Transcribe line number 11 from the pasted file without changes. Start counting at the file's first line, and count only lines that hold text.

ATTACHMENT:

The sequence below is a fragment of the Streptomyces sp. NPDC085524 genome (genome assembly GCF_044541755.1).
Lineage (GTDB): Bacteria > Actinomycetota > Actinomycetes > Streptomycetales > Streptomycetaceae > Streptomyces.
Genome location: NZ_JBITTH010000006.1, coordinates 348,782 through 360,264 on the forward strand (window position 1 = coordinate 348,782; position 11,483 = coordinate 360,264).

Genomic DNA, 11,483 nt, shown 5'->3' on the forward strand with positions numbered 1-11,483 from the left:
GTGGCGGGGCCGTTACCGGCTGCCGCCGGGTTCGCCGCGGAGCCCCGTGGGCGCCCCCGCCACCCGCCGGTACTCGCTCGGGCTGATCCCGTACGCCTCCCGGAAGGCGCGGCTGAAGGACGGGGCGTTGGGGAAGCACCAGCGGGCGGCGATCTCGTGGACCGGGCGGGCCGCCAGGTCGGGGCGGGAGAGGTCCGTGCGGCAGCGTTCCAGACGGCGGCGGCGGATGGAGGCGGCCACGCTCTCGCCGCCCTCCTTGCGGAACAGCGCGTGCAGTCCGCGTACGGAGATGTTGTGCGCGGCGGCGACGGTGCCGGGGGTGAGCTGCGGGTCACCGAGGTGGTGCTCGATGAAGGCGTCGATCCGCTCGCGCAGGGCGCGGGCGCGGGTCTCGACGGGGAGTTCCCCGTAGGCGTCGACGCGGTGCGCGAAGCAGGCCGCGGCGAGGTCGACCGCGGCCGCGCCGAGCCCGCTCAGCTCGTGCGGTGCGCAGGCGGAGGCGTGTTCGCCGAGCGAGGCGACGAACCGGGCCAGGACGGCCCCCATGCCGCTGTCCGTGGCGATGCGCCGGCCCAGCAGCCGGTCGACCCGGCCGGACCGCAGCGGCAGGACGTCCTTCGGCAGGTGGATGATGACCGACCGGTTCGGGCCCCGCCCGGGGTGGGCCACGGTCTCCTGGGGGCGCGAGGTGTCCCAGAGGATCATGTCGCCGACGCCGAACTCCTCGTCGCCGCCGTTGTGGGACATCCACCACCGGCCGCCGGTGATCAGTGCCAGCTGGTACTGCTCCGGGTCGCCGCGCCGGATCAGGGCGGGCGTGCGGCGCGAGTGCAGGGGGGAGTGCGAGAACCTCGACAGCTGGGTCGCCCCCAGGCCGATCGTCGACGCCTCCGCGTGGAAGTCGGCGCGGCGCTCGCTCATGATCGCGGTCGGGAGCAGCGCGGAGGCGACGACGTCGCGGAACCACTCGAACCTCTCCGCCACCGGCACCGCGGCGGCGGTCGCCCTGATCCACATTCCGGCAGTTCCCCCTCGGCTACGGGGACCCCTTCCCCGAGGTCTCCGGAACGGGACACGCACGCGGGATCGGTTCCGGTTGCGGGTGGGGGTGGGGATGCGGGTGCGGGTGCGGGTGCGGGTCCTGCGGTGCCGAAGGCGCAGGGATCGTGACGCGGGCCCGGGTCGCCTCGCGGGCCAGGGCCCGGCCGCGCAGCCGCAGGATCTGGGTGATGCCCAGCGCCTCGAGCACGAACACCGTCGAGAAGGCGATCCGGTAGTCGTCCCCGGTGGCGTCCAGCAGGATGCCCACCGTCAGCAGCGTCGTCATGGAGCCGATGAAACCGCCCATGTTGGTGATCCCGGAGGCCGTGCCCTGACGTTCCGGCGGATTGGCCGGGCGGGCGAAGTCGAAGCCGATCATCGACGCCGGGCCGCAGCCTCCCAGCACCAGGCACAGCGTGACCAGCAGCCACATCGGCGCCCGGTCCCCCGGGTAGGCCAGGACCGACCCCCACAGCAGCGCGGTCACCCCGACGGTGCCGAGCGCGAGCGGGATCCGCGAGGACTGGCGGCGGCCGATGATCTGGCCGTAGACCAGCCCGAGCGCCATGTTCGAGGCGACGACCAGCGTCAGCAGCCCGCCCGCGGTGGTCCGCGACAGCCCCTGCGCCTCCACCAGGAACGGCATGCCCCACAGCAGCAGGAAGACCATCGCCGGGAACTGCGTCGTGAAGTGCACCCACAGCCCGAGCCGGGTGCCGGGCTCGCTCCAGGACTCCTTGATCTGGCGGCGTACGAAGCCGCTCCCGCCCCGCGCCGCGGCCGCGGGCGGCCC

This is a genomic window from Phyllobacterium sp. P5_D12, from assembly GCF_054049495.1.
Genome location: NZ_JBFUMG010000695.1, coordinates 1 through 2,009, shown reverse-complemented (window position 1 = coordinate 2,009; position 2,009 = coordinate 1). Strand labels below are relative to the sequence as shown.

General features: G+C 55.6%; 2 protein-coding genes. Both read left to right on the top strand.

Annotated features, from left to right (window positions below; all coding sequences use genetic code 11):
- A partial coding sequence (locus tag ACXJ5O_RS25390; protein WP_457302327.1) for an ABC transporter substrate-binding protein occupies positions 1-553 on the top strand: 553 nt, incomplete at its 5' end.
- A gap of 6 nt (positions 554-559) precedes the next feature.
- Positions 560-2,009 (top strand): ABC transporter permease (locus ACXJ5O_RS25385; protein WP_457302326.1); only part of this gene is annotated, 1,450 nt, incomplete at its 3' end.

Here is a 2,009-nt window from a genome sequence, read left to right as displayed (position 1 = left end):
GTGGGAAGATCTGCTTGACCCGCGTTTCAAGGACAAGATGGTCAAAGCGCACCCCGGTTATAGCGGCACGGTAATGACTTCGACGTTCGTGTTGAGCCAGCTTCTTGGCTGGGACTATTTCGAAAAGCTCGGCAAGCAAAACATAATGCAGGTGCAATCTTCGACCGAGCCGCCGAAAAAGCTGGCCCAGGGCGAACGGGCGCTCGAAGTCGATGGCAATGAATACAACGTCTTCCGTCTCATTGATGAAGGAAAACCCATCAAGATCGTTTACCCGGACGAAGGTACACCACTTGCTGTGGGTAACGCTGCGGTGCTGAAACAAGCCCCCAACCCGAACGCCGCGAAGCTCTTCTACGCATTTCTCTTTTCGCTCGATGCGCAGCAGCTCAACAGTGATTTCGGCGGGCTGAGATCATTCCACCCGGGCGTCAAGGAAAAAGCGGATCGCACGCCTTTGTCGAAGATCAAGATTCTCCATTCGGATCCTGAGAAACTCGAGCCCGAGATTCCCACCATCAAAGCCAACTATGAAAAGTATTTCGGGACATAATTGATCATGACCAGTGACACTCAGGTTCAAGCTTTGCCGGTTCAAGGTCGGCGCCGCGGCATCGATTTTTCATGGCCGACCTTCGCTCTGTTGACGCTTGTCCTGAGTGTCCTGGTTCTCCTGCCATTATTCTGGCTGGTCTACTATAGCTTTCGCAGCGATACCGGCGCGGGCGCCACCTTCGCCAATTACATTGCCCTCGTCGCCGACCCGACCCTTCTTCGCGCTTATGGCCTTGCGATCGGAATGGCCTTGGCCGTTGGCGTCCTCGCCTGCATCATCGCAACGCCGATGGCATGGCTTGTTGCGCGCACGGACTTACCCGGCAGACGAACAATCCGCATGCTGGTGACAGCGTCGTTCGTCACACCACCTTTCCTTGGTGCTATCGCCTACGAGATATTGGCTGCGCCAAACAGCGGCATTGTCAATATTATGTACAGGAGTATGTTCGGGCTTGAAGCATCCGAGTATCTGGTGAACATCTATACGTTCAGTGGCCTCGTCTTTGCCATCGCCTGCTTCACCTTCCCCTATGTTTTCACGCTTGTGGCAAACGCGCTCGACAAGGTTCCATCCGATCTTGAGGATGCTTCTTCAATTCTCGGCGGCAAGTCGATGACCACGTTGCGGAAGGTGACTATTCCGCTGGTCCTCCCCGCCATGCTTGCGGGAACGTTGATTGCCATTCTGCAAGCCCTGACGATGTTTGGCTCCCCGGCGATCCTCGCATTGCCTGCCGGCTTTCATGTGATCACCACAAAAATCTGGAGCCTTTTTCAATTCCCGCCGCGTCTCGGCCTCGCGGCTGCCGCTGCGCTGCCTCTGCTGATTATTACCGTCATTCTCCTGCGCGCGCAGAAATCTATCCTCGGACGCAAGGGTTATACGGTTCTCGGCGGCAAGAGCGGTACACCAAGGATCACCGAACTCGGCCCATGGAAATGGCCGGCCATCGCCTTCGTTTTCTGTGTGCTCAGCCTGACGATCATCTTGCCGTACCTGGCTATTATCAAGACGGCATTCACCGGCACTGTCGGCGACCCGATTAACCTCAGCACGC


- A gap of 6 nt (positions 554-559) precedes the next feature.